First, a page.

White House seeks $74 billion for federal civilian IT in 2024

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The administration is proposing a nearly $10 billion bump in federal spending to achieve its modernization goals, including several significant increases in spending on IT and cybersecurity at civilian agencies.

The White House has requested about $74 billion for spending on information technology in its fiscal year 2024 budget, up about $10 billion from the current year.

According to new details released by the White House on Monday, the FY2024 request includes a more than $10 billion increase for federal spending on IT from the prior fiscal year. The boost will support governmentwide improvements to cybersecurity, IT modernization, providing a digital-first customer experience and developing frameworks to guide agencies in utilizing data as a strategic asset, the White House said. 

The nearly 13% increase in the administration's request for total federal IT spending includes a significant boost in funding for several agencies, including the Department of Veterans Affairs and the Department of Health and Human Services—both of which have struggled for years to transition from outdated legacy systems, among other modernization challenges. The request also features $12.7 billion—a nearly 13% increase—in budget authorities for cyber-related activities.

Stan Soloway, president and CEO of Celero Strategies and a member of the Defense Business Board, told FCW that "the real growth is about half the 13%, due to inflation."

The latest request includes approximately $10.9 billion for the VA—a more than 26% increase from the FY2023 request of nearly $8.6 billion—and about $10 billion for HHS, a nearly 28% increase from the prior year. Despite spending billions a year to maintain its IT systems and assets, numerous Government Accountability Office reports have pointed to the VA's long-standing hurdles deploying IT initiatives across critical areas for modernization. The agency has also struggled to maintain systems housing vast troves of sensitive information, like veterans’ health records. Cybersecurity experts and industry groups have long warned that agencies may struggle with implementation challenges around the administration’s cybersecurity goals, from the president’s 2021 cybersecurity executive order to the national cyber strategy released earlier this month, due to a lack of consistent funding.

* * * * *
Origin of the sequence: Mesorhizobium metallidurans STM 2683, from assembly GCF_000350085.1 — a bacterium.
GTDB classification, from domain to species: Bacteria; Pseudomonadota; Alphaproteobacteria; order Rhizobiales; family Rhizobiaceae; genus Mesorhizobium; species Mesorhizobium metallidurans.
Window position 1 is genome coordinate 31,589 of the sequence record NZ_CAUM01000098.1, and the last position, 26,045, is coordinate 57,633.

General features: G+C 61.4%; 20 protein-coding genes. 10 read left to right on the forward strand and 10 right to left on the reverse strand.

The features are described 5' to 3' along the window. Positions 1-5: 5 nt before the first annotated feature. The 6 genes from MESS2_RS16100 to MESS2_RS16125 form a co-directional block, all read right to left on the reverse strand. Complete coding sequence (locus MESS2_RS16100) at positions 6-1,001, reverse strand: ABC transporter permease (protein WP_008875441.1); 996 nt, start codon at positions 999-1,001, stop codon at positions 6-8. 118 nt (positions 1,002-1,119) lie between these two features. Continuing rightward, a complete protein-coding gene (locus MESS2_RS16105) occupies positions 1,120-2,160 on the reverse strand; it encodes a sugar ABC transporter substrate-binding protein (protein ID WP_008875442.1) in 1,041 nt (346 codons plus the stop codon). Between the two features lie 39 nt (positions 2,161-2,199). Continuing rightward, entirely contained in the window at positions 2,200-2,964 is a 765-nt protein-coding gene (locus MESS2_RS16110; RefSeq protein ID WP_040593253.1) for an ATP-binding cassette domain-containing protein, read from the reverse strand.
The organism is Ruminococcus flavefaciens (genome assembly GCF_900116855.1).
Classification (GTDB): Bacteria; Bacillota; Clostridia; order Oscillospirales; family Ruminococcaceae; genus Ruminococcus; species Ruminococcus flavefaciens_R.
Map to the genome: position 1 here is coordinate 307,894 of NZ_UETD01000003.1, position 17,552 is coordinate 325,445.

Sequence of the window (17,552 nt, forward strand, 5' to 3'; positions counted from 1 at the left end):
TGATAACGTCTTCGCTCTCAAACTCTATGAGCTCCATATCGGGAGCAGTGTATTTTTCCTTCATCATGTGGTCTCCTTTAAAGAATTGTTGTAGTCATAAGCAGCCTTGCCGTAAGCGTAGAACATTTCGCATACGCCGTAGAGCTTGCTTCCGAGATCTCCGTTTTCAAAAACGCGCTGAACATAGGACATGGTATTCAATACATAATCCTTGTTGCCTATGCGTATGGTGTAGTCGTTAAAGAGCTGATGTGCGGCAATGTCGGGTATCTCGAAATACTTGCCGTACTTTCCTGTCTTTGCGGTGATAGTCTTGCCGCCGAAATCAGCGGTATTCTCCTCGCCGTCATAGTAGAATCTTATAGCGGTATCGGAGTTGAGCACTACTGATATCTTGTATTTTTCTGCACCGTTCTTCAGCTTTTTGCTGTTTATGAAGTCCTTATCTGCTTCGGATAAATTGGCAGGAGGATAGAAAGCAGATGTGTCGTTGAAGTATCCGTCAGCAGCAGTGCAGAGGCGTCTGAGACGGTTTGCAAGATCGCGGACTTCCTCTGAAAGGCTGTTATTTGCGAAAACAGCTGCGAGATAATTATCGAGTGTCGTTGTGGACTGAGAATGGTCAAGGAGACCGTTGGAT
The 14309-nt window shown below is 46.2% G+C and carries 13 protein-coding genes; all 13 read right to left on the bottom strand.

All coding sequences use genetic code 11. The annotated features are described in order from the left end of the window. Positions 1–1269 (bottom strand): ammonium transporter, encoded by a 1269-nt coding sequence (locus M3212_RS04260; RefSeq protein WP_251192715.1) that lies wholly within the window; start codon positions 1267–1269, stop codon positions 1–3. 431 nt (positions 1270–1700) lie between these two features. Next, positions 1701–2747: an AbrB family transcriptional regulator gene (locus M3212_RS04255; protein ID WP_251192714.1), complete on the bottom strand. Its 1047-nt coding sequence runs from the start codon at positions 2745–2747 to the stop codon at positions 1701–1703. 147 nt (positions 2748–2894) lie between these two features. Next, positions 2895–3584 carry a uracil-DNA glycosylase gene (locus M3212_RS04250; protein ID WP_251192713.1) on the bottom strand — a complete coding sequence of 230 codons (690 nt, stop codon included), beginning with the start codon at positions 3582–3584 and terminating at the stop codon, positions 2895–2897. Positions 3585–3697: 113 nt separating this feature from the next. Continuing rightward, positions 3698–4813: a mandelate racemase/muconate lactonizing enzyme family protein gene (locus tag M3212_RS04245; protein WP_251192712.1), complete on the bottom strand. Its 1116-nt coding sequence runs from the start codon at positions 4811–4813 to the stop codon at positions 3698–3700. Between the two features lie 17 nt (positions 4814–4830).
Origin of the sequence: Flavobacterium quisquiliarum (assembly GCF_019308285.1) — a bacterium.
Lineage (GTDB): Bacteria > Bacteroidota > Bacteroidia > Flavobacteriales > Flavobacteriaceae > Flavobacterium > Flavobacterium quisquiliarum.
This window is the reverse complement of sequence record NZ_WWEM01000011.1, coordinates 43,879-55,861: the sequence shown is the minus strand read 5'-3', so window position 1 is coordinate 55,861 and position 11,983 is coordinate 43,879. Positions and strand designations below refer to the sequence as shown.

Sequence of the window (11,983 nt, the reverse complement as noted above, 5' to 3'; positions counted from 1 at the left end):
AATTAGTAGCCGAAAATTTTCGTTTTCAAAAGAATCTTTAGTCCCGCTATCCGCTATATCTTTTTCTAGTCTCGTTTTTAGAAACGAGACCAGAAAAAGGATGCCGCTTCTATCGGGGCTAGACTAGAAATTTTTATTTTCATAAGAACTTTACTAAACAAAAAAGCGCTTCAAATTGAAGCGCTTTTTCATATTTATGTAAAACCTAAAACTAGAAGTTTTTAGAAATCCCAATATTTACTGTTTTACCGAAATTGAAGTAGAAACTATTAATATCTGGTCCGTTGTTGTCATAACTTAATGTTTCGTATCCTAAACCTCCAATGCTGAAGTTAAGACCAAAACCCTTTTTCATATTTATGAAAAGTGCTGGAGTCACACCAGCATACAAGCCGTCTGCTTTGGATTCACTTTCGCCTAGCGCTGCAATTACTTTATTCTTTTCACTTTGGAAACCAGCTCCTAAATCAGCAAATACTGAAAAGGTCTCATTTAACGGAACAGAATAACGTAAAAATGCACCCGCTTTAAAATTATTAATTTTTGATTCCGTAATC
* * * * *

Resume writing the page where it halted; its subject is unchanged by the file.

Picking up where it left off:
Chris Wysopal, founder and chief technology officer of the cybersecurity firm Veracode, told FCW that the budget request for IT and cybersecurity "is commensurate with escalating global cybersecurity threats" and added that the request reflects the administration’s commitment to combating emerging threats “with adequate resources."

Other agencies saw major increases in their estimated spending on cybersecurity, including the Department of State, which is estimated to spend $748 million on cybersecurity as part of the latest request, compared to $570 million for FY2023. The VA also saw a significant boost in projected cybersecurity spending, increasing from $611 million last year to more than $900 million in FY2024.